Biffen, Rt Hon John Greenway, Harry (Ealing N)
Blaker, Rt Hon Sir Peter Greenway, John (Ryedale)
Body, Sir Richard Gregory, Conal
Bonsor, Sir Nicholas Griffiths, Sir Eldon (Bury St E')
Boscawen, Hon Robert Griffiths, Peter (Portsmouth N)
Boswell, Tim Grist, Ian
Bowden, A (Brighton K'pto'n) Ground, Patrick
Bowden, Gerald (Dulwich) Grylls, Michael
Bowis, John Gummer, Rt Hon John Selwyn
Braine, Rt Hon Sir Bernard Hague, William
Brandon-Bravo, Martin Hamilton, Hon Archie (Epsom)
Brazier, Julian Hamilton, Neil (Tatton)
Bright, Graham Hampson, Dr Keith
Brown, Michael (Brigg & Cl't's) Hanley, Jeremy
Bruce, Ian (Dorset South) Hannam, John
Buchanan-Smith, Rt Hon Alick Hargreaves, A. (Bham H'll Gr')
Buck, Sir Antony Hargreaves, Ken (Hyndburn)
Budgen, Nicholas Harris, David
Burns, Simon Haselhurst, Alan
Burt, Alistair Hawkins, Christopher
Butcher, John Heathcoat-Amory, David
Butler, Chris Hicks, Mrs Maureen (Wolv' NE)
Butterfill, John Hicks, Robert (Cornwall SE)
Carlisle, John, (Luton N) Higgins, Rt Hon Terence L.
Carlisle, Kenneth (Lincoln) Hill, James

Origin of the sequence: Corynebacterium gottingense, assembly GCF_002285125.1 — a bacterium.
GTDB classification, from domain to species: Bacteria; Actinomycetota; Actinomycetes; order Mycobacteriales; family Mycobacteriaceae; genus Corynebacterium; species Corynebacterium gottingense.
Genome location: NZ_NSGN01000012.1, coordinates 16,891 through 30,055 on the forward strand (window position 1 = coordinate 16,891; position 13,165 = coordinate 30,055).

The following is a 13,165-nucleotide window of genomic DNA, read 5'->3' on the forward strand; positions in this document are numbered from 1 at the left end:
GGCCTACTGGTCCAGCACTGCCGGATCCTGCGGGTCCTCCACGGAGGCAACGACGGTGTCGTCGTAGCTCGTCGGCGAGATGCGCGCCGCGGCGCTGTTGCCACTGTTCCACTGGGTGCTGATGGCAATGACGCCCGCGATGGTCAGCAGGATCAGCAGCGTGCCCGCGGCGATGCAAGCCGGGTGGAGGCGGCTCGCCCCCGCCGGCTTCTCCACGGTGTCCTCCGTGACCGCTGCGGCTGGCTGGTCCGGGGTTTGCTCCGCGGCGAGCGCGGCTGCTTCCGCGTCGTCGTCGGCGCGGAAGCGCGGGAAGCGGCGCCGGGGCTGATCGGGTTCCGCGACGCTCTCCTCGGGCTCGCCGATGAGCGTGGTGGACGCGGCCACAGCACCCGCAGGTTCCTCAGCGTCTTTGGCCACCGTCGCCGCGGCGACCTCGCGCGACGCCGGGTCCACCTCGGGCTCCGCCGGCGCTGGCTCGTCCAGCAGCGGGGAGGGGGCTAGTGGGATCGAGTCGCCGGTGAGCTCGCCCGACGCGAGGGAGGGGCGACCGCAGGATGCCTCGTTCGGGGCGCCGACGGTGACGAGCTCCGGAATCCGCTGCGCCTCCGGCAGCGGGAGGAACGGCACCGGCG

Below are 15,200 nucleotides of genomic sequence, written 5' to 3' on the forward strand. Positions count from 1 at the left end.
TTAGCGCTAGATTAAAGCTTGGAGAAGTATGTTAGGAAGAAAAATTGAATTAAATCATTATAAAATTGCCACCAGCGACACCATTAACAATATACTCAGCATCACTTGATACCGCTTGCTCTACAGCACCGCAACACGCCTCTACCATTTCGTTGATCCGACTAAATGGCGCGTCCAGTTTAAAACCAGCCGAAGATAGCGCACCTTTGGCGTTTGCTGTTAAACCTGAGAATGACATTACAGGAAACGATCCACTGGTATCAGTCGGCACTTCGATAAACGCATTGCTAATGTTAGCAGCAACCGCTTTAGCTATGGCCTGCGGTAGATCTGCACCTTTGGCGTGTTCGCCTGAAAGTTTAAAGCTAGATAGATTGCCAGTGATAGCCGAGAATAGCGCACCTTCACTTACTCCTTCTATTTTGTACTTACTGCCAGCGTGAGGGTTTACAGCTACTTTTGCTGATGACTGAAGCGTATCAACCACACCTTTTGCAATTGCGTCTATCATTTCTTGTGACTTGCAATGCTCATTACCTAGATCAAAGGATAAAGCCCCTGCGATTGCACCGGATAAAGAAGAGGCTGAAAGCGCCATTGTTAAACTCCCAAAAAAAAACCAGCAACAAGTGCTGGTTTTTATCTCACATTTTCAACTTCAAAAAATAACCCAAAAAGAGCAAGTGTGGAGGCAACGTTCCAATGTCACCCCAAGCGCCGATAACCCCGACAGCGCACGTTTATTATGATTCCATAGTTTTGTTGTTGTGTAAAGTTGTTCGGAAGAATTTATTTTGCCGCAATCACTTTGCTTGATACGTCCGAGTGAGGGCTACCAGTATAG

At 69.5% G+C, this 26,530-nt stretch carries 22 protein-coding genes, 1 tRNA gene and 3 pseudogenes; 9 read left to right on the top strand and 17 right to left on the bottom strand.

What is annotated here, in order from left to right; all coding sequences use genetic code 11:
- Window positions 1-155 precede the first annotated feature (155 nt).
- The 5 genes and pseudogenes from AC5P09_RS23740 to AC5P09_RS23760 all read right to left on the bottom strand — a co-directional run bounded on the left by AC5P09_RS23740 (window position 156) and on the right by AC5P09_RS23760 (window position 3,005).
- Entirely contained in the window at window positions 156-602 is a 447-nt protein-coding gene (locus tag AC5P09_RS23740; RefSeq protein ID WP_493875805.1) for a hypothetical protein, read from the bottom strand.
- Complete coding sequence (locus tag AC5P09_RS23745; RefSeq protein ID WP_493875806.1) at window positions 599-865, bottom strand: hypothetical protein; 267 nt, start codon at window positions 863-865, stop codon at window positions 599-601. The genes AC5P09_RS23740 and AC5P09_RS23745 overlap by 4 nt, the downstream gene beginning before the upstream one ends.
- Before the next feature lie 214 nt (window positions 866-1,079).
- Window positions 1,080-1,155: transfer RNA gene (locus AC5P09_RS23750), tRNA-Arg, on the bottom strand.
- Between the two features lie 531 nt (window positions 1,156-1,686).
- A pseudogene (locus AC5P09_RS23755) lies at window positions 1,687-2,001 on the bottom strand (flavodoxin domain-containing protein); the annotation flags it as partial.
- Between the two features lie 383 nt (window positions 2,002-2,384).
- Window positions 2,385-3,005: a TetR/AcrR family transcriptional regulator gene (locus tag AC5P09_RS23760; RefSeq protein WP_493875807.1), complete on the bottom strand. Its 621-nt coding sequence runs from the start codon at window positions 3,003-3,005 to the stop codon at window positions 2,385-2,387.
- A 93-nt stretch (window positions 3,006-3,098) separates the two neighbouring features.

Carrington, Matthew Hind, Kenneth
Carttiss, Michael Hogg, Hon Douglas (Gr'th'm)
Cash, William Holt, Richard
Chapman, Sydney Hordern, Sir Peter
Chope, Christopher Howarth, Alan (Strat'd-on-A)
Clark, Hon Alan (Plym'th S'n) Howarth, G. (Cannock & B'wd)
Clark, Dr Michael (Rochford) Howe, Rt Hon Sir Geoffrey
Clark, Sir W. (Croydon S) Hughes, Robert G. (Harrow W)
Clarke, Rt Hon K. (Rushcliffe) Hunt, David (Wirral W)
Colvin, Michael Hunter, Andrew
Conway, Derek Irvine, Michael
Coombs, Anthony (Wyre F'rest) Irving, Sir Charles
Coombs, Simon (Swindon) Jack, Michael
Cope, Rt Hon John Janman, Tim
Cormack, Patrick Jessel, Toby
Couchman, James Johnson Smith, Sir Geoffrey
Cran, James Jones, Gwilym (Cardiff N)
Critchley, Julian Jones, Robert B (Herts W)
Currie, Mrs Edwina Jopling, Rt Hon Michael
Curry, David Kellet-Bowman, Dame Elaine
Davies, Q. (Stamf'd & Spald'g) Key, Robert